the gospel to social forces!' This statement is another 
false accusation. We would like to know whether Shailer 
Mathews or any other postmillenarian has done more 
in modern times to apply the gospel to social forces than 
for example, D. L. Moody, who was an avowed and con- 
sistent premillenarian, or Billy Sunday, who in all his meet- 
ings in recent years has preached at least one sermon of 
the most ultra-premillennial type. It would be easy to men- 
tion many other prominent premillenarians who have 
accomplished great things in the "application of the gospel 
to social forces." It is true that premillenarians do not 
indulge in the vain hope of gospelizing social organizations 
without regenerating the individual. It is true that the 
premillenarian as a rule seeks to reach social forces through 
reaching individuals with the saving truth of the gospel 
which our Lord Jesus Christ taught, but to assert that the 
premillenarian denies the application of the gospel to social 
forces is to shut ones eyes to what premillenarians in this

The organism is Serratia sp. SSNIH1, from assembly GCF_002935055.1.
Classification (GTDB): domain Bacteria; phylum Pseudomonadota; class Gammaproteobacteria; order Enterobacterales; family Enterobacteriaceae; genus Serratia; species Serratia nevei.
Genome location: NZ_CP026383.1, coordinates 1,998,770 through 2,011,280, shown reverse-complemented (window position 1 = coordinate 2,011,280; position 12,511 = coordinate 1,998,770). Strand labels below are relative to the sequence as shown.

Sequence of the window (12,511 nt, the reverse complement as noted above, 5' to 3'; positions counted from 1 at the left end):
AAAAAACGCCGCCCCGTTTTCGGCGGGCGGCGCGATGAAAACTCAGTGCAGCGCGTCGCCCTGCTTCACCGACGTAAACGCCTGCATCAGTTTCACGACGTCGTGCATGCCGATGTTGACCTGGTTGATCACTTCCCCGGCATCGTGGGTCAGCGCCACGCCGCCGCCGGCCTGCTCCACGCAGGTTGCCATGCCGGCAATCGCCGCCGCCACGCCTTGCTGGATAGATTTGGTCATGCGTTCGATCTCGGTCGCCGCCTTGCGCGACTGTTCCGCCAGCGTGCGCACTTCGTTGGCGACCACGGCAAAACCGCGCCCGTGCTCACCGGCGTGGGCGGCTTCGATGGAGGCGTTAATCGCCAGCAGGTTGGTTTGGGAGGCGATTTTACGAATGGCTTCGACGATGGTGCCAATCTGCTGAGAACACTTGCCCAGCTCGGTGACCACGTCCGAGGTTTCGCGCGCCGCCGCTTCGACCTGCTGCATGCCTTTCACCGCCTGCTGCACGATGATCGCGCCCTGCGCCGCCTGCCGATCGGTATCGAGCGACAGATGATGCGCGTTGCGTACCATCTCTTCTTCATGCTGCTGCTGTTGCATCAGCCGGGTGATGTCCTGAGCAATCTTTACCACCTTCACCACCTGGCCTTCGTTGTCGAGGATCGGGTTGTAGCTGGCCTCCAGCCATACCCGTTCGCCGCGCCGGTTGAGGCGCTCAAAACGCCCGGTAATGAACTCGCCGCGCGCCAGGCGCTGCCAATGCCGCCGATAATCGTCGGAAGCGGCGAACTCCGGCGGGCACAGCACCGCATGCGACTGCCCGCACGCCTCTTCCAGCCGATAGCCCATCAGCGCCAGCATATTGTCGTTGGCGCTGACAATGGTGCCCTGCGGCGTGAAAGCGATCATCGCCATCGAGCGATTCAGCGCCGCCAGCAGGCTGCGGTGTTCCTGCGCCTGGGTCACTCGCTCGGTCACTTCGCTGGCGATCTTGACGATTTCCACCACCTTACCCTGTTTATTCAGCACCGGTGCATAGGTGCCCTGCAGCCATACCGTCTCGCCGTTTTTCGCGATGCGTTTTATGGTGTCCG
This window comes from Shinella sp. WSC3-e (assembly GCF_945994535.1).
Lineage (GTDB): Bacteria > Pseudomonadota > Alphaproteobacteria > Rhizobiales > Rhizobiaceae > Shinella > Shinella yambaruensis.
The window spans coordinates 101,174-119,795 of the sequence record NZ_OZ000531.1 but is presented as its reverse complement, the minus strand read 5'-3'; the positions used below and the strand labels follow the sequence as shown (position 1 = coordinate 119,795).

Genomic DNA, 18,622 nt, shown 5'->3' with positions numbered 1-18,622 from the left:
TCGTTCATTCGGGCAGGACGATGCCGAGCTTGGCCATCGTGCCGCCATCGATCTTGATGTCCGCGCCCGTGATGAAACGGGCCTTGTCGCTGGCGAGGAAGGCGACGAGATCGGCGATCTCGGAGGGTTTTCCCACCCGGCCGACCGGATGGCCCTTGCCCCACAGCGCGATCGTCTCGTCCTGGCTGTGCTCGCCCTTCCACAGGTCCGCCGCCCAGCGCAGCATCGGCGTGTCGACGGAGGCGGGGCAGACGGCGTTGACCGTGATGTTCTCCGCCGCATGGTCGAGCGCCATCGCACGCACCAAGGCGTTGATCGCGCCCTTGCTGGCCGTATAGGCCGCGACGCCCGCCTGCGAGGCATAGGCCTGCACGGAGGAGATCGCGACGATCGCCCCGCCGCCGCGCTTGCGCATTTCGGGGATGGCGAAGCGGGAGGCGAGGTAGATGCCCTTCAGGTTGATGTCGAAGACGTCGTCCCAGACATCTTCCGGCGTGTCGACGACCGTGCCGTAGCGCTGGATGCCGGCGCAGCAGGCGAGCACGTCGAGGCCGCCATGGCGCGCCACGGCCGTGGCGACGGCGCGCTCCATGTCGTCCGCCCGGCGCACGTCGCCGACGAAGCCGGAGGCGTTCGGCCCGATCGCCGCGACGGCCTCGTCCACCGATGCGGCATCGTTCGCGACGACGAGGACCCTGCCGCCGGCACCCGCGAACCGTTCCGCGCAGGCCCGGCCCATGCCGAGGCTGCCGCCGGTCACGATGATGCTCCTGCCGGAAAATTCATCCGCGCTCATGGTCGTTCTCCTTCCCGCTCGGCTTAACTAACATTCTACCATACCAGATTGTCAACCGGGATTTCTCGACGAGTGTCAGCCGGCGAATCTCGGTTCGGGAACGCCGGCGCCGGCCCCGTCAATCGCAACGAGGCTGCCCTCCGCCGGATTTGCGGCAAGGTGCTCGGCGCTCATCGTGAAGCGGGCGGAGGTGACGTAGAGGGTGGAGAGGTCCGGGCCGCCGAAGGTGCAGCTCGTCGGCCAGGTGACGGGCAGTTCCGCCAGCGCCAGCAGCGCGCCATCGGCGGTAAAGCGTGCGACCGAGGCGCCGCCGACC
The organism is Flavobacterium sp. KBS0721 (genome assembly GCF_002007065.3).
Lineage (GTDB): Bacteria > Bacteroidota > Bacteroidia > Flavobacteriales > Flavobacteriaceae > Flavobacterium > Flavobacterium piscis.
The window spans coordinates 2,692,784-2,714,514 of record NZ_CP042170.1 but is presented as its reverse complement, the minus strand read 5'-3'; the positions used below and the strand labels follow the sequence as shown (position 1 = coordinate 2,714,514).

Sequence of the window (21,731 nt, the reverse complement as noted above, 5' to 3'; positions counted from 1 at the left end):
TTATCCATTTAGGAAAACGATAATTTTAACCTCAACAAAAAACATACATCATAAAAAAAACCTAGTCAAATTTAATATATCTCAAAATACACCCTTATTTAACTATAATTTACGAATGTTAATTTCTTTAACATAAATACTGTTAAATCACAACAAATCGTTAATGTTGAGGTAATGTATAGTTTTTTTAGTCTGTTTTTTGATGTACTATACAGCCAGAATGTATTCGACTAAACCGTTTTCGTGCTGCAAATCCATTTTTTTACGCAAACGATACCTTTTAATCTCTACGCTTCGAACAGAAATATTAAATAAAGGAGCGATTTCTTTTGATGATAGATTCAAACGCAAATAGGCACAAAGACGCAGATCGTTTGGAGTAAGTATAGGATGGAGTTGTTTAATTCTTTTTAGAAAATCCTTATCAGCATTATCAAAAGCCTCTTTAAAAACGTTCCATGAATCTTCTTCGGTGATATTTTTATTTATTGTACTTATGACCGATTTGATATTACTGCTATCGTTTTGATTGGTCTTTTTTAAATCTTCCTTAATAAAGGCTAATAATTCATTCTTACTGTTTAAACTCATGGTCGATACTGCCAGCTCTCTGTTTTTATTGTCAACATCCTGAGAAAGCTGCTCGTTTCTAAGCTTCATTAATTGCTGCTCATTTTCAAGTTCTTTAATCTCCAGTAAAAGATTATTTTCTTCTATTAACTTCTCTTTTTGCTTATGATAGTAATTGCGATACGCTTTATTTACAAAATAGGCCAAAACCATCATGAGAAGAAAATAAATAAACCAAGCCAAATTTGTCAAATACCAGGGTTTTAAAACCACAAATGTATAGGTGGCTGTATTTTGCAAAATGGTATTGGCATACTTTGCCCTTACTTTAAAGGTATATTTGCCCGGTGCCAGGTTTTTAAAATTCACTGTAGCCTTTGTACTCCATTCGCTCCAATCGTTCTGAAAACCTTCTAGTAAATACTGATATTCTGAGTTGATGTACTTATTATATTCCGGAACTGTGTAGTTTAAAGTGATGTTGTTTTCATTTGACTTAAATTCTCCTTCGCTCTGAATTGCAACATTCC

and all other lands are doing for true and permanent social 
uplift. But premillenarians are not guilty of the folly of 
attempting to "regenerate the institutions of humanity and 
the forces that are making history" in any other way than 
by the regeneration of the individuals who "embody these 
social forces." 

On page 12 Shailer Mathews says: "The hope of the 
coming of the Christ is not for a moral renewal but for the 
triumph of physical force." Is this an illustration of Shailer 
Mathews' gross ignorance of premillennial teaching, or 
is it an illustration of his deliberate misrepresentation ? We 
confess we do not know, but anybody who is familiar with 
premillennial literature knows that in their teaching "the 
hope of the coming of the Christ" is to the end of the most 
wonderful and thorough going "moral renewal" that the 
world has ever seen. In proof of this may the writer be 


pardoned for referring any reader to his own book on "The 
Return of the Lord Jesus," especially that part of the book 
that has to do with the Results of the Return of the Lord 

Another charge Shailer Mathews brings against pre- 
millenarians is : 

"Fourth, premillenarians deny that Christianity is con- 
sistent with the findings of modern science particularly as 
regards evolution! 3 Shailer Mathews here reveals one of 
the great reasons why he is so extremely bitter against 
premillenarians, and so anxious, by any kind of misrepre- 
sentation, to discredit them, viz., because he is obsessed by 
the idea that that form of evolutionary hypothesis which 
he holds is the sum of all wisdom, and at the same time is 
inconsistent with premillennial teaching. It needs only 
to be said that the form of evolutionary hypothesis that 
Shailer Mathews apparently holds is not "a finding of